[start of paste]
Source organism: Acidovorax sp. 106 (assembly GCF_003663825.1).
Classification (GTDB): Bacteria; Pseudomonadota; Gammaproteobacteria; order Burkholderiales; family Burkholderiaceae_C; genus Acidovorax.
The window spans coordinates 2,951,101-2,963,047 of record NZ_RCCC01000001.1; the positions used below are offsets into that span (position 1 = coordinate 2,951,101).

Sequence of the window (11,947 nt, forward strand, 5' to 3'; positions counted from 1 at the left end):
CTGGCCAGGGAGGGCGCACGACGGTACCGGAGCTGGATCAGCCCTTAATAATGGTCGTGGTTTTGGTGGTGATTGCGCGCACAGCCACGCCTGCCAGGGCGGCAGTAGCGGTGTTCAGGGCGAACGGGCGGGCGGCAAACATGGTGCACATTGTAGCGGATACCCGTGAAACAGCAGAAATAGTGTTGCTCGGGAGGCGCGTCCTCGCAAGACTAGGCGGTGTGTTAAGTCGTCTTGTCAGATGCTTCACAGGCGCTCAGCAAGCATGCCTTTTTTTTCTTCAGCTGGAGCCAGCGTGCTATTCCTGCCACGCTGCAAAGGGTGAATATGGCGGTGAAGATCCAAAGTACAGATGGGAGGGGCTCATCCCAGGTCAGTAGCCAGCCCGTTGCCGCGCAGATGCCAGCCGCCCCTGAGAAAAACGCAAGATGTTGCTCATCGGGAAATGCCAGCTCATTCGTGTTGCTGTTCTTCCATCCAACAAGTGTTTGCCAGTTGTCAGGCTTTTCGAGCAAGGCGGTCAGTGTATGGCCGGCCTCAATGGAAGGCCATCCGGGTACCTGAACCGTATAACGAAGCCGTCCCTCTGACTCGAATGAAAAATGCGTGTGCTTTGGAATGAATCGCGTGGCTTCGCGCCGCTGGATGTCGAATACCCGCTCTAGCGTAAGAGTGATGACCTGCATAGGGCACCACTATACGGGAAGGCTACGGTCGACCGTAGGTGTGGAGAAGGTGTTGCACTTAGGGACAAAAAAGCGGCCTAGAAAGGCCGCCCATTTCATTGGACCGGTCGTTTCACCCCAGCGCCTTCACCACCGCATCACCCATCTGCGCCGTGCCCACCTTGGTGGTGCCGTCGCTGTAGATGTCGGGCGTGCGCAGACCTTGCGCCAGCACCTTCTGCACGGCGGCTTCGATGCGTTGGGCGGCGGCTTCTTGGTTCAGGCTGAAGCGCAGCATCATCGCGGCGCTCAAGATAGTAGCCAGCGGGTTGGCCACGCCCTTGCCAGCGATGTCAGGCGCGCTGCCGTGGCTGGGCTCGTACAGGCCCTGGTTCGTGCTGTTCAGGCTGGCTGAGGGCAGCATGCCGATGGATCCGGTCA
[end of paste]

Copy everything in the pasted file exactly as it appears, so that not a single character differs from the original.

Source organism: Acidovorax sp. 106 (assembly GCF_003663825.1).
Classification (GTDB): Bacteria; Pseudomonadota; Gammaproteobacteria; order Burkholderiales; family Burkholderiaceae_C; genus Acidovorax.
The window spans coordinates 2,951,101-2,963,047 of record NZ_RCCC01000001.1; the positions used below are offsets into that span (position 1 = coordinate 2,951,101).

Sequence of the window (11,947 nt, forward strand, 5' to 3'; positions counted from 1 at the left end):
CTGGCCAGGGAGGGCGCACGACGGTACCGGAGCTGGATCAGCCCTTAATAATGGTCGTGGTTTTGGTGGTGATTGCGCGCACAGCCACGCCTGCCAGGGCGGCAGTAGCGGTGTTCAGGGCGAACGGGCGGGCGGCAAACATGGTGCACATTGTAGCGGATACCCGTGAAACAGCAGAAATAGTGTTGCTCGGGAGGCGCGTCCTCGCAAGACTAGGCGGTGTGTTAAGTCGTCTTGTCAGATGCTTCACAGGCGCTCAGCAAGCATGCCTTTTTTTTCTTCAGCTGGAGCCAGCGTGCTATTCCTGCCACGCTGCAAAGGGTGAATATGGCGGTGAAGATCCAAAGTACAGATGGGAGGGGCTCATCCCAGGTCAGTAGCCAGCCCGTTGCCGCGCAGATGCCAGCCGCCCCTGAGAAAAACGCAAGATGTTGCTCATCGGGAAATGCCAGCTCATTCGTGTTGCTGTTCTTCCATCCAACAAGTGTTTGCCAGTTGTCAGGCTTTTCGAGCAAGGCGGTCAGTGTATGGCCGGCCTCAATGGAAGGCCATCCGGGTACCTGAACCGTATAACGAAGCCGTCCCTCTGACTCGAATGAAAAATGCGTGTGCTTTGGAATGAATCGCGTGGCTTCGCGCCGCTGGATGTCGAATACCCGCTCTAGCGTAAGAGTGATGACCTGCATAGGGCACCACTATACGGGAAGGCTACGGTCGACCGTAGGTGTGGAGAAGGTGTTGCACTTAGGGACAAAAAAGCGGCCTAGAAAGGCCGCCCATTTCATTGGACCGGTCGTTTCACCCCAGCGCCTTCACCACCGCATCACCCATCTGCGCCGTGCCCACCTTGGTGGTGCCGTCGCTGTAGATGTCGGGCGTGCGCAGACCTTGCGCCAGCACCTTCTGCACGGCGGCTTCGATGCGTTGGGCGGCGGCTTCTTGGTTCAGGCTGAAGCGCAGCATCATCGCGGCGCTCAAGATAGTAGCCAGCGGGTTGGCCACGCCCTTGCCAGCGATGTCAGGCGCGCTGCCGTGGCTGGGCTCGTACAGGCCCTGGTTCGTGCTGTTCAGGCTGGCTGAGGGCAGCATGCCGATGGATCCGGTCA